Toilets are one of the key objects in this black comedy/thriller. The poor Kim family live in a basement apartment at the bottom of society. A vagrant pisses outside of their apartment—they live in a toilet. When it rains, all the water swirls down into their low-lying slum—they live in a clogged toilet. Funny enough, the toilet in their apartment is at ground level, which means it stands above the heads of the Kim family. They have to ascend steps to use their own toilet. So, scratch that, they live beneath the clogged toilet of society.
As you can tell, so much about Parasite is wonderfully over-the-top, but it is executed with the Ho’s meticulous control over tone, composition, and plotting. This feels like a natural culmination of the themes he has explored over the course of his career. It is a delight watching the Kim family’s grifter-home-invasion of the affluent Park family’s hilltop mansion. Just when the con game seems to be going well, there’s an unexpected complication. Given the realities of poverty, one setback means that the Kims could be back in the toilet in no time. What will they do to avoid that fate?
Apart from toilets, Parasite makes me think about Martin Scorsese likening the MCU to theme parks rather than cinema. Why differentiate? Parasite is theme park cinema. It is an emotional thrill ride through class resentment; it is also a clever examination of the myth of class mobility, and the casualties of late capitalism.
Certain movies feel made just for you. They somehow key into a personal mood or an aesthetic, and in doing so the filmmaker has mapped your emotional life. That’s how I felt watching An Elephant Sitting Still, a deeply despondent and wounded debut film by the late Hu Bo. Bo committed suicide shortly after completing the movie. He was just 29 years old. If An Elephant Sitting Still was the map of his emotional interior, it’s no wonder he took his own life. What an unbearable ache he must have felt; what an unabashedly human movie he’s left as evidence of such feelings.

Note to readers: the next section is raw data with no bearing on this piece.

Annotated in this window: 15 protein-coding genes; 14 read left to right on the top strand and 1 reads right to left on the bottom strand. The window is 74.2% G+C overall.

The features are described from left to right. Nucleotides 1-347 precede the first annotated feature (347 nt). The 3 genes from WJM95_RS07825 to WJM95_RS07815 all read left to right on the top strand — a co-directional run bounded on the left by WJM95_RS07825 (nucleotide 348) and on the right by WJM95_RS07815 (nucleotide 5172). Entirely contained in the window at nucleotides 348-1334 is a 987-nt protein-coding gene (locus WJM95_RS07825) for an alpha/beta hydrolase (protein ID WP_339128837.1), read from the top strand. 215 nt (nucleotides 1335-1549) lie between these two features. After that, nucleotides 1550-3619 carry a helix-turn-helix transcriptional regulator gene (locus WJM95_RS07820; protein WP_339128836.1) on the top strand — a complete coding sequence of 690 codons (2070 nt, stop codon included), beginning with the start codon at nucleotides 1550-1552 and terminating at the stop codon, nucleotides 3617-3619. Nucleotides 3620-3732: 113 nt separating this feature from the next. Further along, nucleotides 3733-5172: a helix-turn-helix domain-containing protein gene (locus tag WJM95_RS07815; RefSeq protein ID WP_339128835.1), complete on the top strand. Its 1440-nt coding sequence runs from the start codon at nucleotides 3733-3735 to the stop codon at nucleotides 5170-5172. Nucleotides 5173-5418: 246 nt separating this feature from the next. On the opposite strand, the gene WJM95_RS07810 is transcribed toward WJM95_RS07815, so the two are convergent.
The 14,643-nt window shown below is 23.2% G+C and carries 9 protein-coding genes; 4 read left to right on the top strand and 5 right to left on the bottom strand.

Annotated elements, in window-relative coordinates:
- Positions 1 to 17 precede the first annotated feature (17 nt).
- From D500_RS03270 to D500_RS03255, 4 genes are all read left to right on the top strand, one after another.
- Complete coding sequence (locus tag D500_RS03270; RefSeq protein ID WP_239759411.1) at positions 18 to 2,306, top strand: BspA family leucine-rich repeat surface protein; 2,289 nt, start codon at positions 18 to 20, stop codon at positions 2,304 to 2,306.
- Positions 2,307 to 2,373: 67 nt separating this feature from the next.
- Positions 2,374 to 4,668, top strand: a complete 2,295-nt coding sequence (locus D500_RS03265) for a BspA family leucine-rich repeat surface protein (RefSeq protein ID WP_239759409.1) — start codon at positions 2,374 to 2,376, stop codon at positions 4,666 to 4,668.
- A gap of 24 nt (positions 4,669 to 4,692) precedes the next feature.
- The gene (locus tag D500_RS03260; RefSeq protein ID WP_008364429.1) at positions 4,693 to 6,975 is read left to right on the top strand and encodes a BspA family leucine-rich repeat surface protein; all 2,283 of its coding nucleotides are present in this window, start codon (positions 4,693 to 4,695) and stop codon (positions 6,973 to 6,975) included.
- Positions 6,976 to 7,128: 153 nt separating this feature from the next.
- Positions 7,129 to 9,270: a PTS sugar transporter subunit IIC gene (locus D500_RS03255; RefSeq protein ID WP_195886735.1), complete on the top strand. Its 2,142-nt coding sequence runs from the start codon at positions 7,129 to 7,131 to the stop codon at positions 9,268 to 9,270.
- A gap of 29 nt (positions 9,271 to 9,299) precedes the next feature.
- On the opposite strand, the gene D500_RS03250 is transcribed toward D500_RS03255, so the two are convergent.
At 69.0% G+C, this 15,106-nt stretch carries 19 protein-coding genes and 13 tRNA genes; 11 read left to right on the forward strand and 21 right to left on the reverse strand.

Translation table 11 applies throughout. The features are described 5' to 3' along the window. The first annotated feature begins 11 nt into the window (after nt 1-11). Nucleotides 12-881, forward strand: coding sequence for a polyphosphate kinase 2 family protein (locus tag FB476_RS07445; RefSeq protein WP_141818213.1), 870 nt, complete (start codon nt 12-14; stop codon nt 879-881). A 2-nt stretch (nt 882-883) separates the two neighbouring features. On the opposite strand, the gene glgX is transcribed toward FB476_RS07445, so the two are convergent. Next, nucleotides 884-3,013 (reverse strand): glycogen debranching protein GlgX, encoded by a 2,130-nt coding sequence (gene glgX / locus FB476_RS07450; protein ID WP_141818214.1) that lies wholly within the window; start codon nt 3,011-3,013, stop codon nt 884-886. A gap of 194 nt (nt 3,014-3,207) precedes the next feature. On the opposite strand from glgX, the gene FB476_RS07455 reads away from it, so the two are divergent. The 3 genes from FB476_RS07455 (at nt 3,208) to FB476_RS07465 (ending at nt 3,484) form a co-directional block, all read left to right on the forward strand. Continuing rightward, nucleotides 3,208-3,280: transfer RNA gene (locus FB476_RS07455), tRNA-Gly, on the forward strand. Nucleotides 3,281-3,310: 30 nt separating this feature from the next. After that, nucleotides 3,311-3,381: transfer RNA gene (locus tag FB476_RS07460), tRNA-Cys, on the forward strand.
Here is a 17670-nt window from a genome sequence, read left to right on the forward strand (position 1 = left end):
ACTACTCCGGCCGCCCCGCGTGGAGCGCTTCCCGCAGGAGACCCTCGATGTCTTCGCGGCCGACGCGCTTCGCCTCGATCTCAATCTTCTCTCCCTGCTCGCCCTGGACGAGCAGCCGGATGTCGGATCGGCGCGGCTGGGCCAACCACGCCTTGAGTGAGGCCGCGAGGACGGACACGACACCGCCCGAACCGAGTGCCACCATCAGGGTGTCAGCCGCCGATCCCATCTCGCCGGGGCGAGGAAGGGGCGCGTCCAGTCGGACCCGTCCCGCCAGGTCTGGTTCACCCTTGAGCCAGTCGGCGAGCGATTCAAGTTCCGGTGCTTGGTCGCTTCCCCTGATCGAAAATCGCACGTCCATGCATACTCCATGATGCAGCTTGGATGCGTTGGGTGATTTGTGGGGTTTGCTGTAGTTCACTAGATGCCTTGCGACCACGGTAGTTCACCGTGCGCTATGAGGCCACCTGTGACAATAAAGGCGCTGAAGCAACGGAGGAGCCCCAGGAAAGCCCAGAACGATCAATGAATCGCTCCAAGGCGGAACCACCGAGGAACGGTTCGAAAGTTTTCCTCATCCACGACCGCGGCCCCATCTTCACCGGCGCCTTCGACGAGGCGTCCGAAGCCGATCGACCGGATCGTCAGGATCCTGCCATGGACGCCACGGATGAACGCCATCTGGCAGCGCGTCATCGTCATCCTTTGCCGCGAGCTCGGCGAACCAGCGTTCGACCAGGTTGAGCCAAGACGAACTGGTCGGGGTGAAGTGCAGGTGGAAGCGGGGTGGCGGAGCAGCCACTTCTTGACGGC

An Elephant Sitting Still is a 234-minute movie about a mundane quest. A disparate collection of characters in an economically depressed Chinese town want to travel to see an elephant. They hear that despite the pain it feels, the elephant is able to sit quietly and serenely. The characters want to see the elephant for themselves, as if the beast might have an answer for making existence just a bit more tolerable, or the next day not quite as crushing.
I watched the film completely enraptured, and it felt only about half as long as it was (which is still kind of long). Bo’s use of extended, minutes-long takes were reminiscent of Hungarian filmmaker Béla Tarr (Sátántangó), who was one of Bo’s major influences and a teacher. Tarr, in an introductory dedication to Bo at a festival screening, described his young student as “a person constantly surrounded by a storm.”
What do we make of this elephant, a creature who might, if we see it, show us how to overcome a life without hope? Fittingly, someone asked Tarr “Where is the hope?” at a film festival. The gifted student makes us ask similar questions as his favorite teacher.
I think Bo has an answer about hope in An Elephant Sitting Still. It’s a dispiriting answer in some ways, yet an ennobling answer in others: there’s never quite enough hope for anyone, but there’s sometimes just barely enough. At least I think that’s what the answer is. It’s a tragedy that we’ll never have the opportunity to ask Bo anything else.